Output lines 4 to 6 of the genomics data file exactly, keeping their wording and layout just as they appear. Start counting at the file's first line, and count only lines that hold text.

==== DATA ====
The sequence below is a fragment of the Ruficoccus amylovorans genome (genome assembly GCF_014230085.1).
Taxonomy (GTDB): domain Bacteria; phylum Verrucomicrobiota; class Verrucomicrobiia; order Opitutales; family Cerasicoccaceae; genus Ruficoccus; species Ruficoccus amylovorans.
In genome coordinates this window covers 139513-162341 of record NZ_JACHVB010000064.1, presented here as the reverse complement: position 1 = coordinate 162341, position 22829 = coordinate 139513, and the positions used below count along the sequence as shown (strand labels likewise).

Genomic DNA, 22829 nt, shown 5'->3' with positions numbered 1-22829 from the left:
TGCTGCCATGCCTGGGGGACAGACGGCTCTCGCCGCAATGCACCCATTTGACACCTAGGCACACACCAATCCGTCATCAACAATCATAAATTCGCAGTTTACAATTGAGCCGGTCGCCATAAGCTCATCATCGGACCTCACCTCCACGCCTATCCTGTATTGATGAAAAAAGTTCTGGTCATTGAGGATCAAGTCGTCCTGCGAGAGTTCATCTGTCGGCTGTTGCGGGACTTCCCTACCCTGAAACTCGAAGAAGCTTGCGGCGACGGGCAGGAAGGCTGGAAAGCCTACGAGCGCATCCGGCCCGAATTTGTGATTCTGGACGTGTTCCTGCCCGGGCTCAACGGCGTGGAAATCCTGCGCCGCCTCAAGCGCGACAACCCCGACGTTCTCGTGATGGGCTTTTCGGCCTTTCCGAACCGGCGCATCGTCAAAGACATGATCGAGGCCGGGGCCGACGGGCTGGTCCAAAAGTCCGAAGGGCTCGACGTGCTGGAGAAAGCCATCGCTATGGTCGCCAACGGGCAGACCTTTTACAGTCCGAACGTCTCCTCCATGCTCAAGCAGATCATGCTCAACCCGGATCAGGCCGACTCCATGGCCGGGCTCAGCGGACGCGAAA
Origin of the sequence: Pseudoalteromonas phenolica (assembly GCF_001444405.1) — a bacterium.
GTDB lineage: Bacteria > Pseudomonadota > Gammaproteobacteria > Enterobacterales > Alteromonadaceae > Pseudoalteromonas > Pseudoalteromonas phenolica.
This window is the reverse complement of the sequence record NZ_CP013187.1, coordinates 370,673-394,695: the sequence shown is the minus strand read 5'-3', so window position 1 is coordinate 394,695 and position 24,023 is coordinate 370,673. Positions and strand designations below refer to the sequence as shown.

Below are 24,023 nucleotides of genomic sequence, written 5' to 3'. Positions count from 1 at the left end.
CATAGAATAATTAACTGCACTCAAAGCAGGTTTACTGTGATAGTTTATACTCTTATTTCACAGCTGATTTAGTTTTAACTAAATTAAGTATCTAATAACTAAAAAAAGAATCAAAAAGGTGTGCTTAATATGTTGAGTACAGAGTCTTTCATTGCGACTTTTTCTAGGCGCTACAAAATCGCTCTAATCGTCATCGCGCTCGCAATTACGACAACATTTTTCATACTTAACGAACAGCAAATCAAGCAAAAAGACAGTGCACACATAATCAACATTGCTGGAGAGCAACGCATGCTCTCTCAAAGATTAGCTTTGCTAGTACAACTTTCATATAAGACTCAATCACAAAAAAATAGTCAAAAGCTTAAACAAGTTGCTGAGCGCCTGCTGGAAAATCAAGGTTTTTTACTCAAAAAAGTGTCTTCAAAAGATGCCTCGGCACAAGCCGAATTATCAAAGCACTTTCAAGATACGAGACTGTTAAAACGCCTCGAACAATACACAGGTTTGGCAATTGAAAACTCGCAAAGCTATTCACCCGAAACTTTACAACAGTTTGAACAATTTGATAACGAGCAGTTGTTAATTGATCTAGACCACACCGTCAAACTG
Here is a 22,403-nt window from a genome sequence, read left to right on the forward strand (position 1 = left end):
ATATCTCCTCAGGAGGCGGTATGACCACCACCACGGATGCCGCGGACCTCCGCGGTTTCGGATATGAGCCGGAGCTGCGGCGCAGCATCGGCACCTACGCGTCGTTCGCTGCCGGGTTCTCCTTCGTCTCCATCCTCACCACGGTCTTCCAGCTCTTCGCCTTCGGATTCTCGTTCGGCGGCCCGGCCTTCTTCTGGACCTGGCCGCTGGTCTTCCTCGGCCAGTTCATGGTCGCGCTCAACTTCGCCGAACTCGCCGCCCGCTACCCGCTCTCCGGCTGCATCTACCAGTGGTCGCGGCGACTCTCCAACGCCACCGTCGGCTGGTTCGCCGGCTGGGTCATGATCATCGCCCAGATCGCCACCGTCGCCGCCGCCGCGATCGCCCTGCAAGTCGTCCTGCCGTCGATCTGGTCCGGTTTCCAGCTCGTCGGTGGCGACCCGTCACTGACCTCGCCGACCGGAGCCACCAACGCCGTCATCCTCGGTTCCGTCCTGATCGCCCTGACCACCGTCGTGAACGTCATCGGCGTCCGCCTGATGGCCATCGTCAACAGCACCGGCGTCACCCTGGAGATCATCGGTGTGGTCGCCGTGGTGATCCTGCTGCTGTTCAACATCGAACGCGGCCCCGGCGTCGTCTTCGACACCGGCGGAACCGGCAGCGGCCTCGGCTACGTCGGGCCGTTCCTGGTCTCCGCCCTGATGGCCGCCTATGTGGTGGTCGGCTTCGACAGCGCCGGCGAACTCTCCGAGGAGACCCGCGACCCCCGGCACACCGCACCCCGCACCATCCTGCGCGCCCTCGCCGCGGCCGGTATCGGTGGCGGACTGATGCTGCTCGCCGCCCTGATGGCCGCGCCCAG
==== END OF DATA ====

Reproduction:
Genomic DNA, 22829 nt, shown 5'->3' with positions numbered 1-22829 from the left:
TGCTGCCATGCCTGGGGGACAGACGGCTCTCGCCGCAATGCACCCATTTGACACCTAGGCACACACCAATCCGTCATCAACAATCATAAATTCGCAGTTTACAATTGAGCCGGTCGCCATAAGCTCATCATCGGACCTCACCTCCACGCCTATCCTGTATTGATGAAAAAAGTTCTGGTCATTGAGGATCAAGTCGTCCTGCGAGAGTTCATCTGTCGGCTGTTGCGGGACTTCCCTACCCTGAAACTCGAAGAAGCTTGCGGCGACGGGCAGGAAGGCTGGAAAGCCTACGAGCGCATCCGGCCCGAATTTGTGATTCTGGACGTGTTCCTGCCCGGGCTCAACGGCGTGGAAATCCTGCGCCGCCTCAAGCGCGACAACCCCGACGTTCTCGTGATGGGCTTTTCGGCCTTTCCGAACCGGCGCATCGTCAAAGACATGATCGAGGCCGGGGCCGACGGGCTGGTCCAAAAGTCCGAAGGGCTCGACGTGCTGGAGAAAGCCATCGCTATGGTCGCCAACGGGCAGACCTTTTACAGTCCGAACGTCTCCTCCATGCTCAAGCAGATCATGCTCAACCCGGATCAGGCCGACTCCATGGCCGGGCTCAGCGGACGCGAAA
Origin of the sequence: Pseudoalteromonas phenolica (assembly GCF_001444405.1) — a bacterium.